delivered the opinion of the Court.
Judith Torres, assisted by her husband José Manuel Fontánez, filed a claim for damages against the Metropolitan Bus Authority allegedly caused by a chauffeur of one of defendant’s buses as a result of his negligent action in starting the vehicle suddenly as plaintiff alighted from the bus. It was also alleged that as a result of the fall, plaintiff received a contusion with abrasion on the right knee and another contusion on the right side of her forehead, besides other injuries, having been treated in the Hospital of the Capital situated in Río Piedras, and that as part of the treatment she was administered antitetanic serum which caused her .severe anxiety manifested by episodes of hemianesthesia, numbness of the body, and restlessness. Defendant answered setting up as a defense that the accident was due to plaintiff’s sole and concurrent negligence.
Eight months later1 the Authority filed a third-party claim against Carolina Casualty Co., insurer of the Government of the Capital, alleging that, since among the damages claimed are those produced by the administration of anti-tetanic serum,2 in the event it were held liable, the munici*695pality would in turn be liable to defendant for the totality or part of the indemnity awarded. At the request of Carolina Casualty Insurance Co., the third-party claim was dismissed on the ground that it was “untenable in the light of the existing Municipal Law.”
We have repeatedly held that where an injury is the result of the combined negligence of several persons, such persons are jointly and severally liable to the aggrieved party, the latter being entitled to bring action against one or all who caused the damage. Cole v. Escambrón Development Co., 73 P.R.R. 477, 492 (1952); García v. Government of the Capital, 72 P.R.R. 133 (1951); Rivera v. Great Am. Indemnity Co., 70 P.R.R. 787 (1950); González v. White Star Bus Line, 53 P.R.R. 628 (1938); Cubano v. Jiménez et al., 32 P.R.R. 155 (1923). We have also recognized the right of contribution between two or more persons whose combined or concurrent negligence causes the damage to a third person, García v. Government of the Capital, supra, and that the third-party claim is the proper medium to bring to court any tortfeasor who was not originally joined by the aggrieved party. See Annotations, Contribution between negligent tortfeasors at common law, 60 A.L.R.2d 1366 (1958), and Right of defendant in action for personal injury or death to bring in joint tortfeasor for purpose of asserting right of contribution, 11 A.L.R.2d 228, (1950) ; 3 Moore, Federal Practice § 14.11 (2d ed.). These principles are invoked by defendant-appellant in support of its third-party claim in the present case.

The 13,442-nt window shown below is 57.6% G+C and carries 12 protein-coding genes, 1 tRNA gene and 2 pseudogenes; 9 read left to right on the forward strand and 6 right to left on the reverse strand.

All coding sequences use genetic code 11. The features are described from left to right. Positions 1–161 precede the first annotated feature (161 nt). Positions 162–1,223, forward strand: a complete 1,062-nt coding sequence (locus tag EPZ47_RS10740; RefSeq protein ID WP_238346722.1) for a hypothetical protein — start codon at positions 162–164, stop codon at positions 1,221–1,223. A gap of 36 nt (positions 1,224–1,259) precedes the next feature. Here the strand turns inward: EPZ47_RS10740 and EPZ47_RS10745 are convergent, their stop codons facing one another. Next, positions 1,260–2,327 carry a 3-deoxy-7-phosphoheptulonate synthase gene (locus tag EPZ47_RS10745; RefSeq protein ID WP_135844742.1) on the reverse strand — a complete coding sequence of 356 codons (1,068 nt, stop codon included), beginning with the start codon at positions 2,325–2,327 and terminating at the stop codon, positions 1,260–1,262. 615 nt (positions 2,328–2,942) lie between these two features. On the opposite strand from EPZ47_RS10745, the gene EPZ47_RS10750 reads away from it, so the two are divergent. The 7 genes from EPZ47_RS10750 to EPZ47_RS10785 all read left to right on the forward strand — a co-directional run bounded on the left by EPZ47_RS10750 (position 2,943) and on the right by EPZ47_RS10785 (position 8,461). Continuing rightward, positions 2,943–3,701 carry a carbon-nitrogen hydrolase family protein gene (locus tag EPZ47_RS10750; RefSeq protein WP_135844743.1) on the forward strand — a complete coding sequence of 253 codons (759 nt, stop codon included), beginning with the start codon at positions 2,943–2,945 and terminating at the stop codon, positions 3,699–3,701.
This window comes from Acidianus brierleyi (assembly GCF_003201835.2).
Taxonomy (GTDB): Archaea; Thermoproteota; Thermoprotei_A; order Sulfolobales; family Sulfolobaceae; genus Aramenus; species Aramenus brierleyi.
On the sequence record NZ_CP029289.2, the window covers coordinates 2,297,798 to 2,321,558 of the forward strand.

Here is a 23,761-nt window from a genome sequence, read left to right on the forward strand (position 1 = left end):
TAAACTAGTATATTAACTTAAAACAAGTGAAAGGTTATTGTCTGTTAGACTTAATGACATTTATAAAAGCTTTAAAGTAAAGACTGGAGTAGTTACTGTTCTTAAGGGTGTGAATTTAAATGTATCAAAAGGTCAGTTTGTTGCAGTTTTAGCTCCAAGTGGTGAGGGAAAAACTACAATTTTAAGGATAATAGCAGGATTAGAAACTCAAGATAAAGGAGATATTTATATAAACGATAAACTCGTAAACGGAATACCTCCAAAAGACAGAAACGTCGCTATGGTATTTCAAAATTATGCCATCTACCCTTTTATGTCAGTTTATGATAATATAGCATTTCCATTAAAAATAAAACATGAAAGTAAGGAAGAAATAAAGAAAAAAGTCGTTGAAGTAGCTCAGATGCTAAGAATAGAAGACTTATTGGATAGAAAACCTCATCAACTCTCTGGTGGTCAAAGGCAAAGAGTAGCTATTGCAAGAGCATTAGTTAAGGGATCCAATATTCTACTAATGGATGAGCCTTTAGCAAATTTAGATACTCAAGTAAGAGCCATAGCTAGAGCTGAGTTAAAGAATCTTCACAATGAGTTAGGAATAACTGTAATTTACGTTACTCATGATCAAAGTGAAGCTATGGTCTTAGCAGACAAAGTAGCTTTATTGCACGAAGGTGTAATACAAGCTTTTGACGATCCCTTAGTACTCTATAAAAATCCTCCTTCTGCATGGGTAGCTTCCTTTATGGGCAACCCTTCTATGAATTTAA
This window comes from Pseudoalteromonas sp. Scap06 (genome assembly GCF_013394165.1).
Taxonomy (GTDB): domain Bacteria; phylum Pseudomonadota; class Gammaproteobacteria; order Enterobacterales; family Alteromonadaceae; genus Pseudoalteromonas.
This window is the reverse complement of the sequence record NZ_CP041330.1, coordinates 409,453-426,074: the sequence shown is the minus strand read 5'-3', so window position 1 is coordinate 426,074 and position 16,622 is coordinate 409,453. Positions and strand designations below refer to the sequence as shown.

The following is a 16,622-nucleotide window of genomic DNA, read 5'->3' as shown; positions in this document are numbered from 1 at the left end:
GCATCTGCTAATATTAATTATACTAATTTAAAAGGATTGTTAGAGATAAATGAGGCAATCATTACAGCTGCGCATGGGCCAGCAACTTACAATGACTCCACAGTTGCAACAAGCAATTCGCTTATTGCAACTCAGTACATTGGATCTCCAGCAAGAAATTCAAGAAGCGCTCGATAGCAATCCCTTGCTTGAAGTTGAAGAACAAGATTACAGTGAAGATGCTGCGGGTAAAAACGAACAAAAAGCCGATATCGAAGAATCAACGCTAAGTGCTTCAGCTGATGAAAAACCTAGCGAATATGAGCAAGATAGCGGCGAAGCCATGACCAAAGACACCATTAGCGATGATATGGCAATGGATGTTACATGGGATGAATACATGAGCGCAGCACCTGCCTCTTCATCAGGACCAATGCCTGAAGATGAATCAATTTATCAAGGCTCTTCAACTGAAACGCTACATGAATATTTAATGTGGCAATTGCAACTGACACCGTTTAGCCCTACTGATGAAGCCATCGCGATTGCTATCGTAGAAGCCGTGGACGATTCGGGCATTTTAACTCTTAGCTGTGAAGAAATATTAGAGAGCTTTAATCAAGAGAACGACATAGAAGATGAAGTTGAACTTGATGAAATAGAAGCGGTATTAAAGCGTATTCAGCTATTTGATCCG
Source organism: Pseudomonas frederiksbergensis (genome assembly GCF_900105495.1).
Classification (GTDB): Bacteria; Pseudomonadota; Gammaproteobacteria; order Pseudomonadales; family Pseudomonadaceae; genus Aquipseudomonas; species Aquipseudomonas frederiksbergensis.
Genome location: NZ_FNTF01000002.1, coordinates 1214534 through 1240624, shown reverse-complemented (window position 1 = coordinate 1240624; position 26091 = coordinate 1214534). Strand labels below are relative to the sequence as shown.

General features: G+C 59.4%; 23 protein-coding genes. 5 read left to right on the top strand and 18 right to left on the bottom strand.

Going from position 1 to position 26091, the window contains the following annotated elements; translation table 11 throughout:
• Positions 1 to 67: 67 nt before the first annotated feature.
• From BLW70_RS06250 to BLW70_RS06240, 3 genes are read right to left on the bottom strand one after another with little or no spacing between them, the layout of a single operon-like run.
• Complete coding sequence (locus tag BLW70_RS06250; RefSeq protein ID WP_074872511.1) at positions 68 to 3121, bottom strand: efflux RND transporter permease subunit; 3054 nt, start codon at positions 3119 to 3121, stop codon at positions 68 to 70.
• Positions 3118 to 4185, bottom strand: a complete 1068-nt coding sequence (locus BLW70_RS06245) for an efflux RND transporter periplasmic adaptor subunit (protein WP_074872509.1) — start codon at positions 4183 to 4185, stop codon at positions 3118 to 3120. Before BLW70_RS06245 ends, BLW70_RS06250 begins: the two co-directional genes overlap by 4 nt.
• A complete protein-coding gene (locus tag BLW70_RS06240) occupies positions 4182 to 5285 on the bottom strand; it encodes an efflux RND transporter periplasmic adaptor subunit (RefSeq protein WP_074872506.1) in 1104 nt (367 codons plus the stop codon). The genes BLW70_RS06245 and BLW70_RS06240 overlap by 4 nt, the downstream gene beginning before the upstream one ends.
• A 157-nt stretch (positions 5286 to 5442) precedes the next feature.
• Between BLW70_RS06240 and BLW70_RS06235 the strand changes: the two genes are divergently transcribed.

Assuming that under Rule 12.1 of the Rules of Civil Procedure of 1958 a defendant may bring in the action a person jointly responsible in order to hold said person *696liable to him, and not directly to plaintiff, for the totality or part of the original claim, cf. Cortijo Walker v. Water Resources Authority, ante, p. 557, and Marcano Torres v. Water Resources Authority, ante, p. 635, the situation under consideration does not permit the application of the principles enunciated because (a) the damage is not the result of the combined or concurrent negligence of the Metropolitan Bus Authority and the Government of the Capital — the cause of action on which the complaint is predicated arises from the exclusive negligent action of defendant’s employee in which the municipality did not intervene;3 and (b) even accepting that the cloak of contribution could be extended to cover the aggravation of damages by the independent act of another party which took no part in the original cause of the damage,4 it does not appear from the pleadings — complaint and third-party complaint — that the acts attributed to the municipal employees were caused through fault or negligence. The fact alone that plaintiff has suffered an allergic reaction is not index of negligence.
We need not therefore decide whether the lack of notice required by § 96 of the Municipal Law, 21 L.P.R.A. § 1603, Mangual v. Superior Court, 88 P.R.R. 475 (1963), may be raised as a defense by the company insurer of the munici*697pality.5 For the reasons stated, the third-party claim fails to allege facts warranting the granting of relief.
The judgment rendered by the Superior Court, San Juan Part, on June 18, 1964, will be affirmed.